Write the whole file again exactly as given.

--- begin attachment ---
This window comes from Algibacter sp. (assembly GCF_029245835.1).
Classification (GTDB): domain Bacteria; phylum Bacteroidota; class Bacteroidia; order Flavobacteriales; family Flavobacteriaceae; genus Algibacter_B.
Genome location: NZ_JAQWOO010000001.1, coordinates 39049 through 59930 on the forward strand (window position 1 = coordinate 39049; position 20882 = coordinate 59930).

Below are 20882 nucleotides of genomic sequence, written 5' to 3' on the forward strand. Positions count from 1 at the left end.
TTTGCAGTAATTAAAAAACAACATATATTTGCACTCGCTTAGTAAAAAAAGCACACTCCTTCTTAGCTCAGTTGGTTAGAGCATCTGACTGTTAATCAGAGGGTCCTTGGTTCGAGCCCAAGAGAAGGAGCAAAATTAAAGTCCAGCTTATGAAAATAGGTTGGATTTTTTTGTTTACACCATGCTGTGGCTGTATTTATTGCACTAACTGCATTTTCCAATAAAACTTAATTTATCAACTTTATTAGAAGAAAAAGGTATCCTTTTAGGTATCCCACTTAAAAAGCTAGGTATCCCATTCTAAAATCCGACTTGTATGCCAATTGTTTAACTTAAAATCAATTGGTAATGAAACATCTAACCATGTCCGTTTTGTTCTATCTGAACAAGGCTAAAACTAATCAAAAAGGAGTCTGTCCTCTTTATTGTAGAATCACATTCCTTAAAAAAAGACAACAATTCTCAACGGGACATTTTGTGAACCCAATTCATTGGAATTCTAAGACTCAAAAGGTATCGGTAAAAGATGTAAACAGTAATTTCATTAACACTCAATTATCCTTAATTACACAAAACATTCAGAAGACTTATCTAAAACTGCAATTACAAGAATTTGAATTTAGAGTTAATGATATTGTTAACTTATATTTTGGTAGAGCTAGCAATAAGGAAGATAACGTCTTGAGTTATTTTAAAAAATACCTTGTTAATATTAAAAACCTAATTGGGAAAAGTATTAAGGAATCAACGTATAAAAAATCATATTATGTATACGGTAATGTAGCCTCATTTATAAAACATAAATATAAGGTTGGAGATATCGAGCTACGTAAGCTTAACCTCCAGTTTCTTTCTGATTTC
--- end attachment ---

This window comes from Algibacter sp. (assembly GCF_029245835.1).
Classification (GTDB): domain Bacteria; phylum Bacteroidota; class Bacteroidia; order Flavobacteriales; family Flavobacteriaceae; genus Algibacter_B.
Genome location: NZ_JAQWOO010000001.1, coordinates 39049 through 59930 on the forward strand (window position 1 = coordinate 39049; position 20882 = coordinate 59930).

Below are 20882 nucleotides of genomic sequence, written 5' to 3' on the forward strand. Positions count from 1 at the left end.
TTTGCAGTAATTAAAAAACAACATATATTTGCACTCGCTTAGTAAAAAAAGCACACTCCTTCTTAGCTCAGTTGGTTAGAGCATCTGACTGTTAATCAGAGGGTCCTTGGTTCGAGCCCAAGAGAAGGAGCAAAATTAAAGTCCAGCTTATGAAAATAGGTTGGATTTTTTTGTTTACACCATGCTGTGGCTGTATTTATTGCACTAACTGCATTTTCCAATAAAACTTAATTTATCAACTTTATTAGAAGAAAAAGGTATCCTTTTAGGTATCCCACTTAAAAAGCTAGGTATCCCATTCTAAAATCCGACTTGTATGCCAATTGTTTAACTTAAAATCAATTGGTAATGAAACATCTAACCATGTCCGTTTTGTTCTATCTGAACAAGGCTAAAACTAATCAAAAAGGAGTCTGTCCTCTTTATTGTAGAATCACATTCCTTAAAAAAAGACAACAATTCTCAACGGGACATTTTGTGAACCCAATTCATTGGAATTCTAAGACTCAAAAGGTATCGGTAAAAGATGTAAACAGTAATTTCATTAACACTCAATTATCCTTAATTACACAAAACATTCAGAAGACTTATCTAAAACTGCAATTACAAGAATTTGAATTTAGAGTTAATGATATTGTTAACTTATATTTTGGTAGAGCTAGCAATAAGGAAGATAACGTCTTGAGTTATTTTAAAAAATACCTTGTTAATATTAAAAACCTAATTGGGAAAAGTATTAAGGAATCAACGTATAAAAAATCATATTATGTATACGGTAATGTAGCCTCATTTATAAAACATAAATATAAGGTTGGAGATATCGAGCTACGTAAGCTTAACCTCCAGTTTCTTTCTGATTTC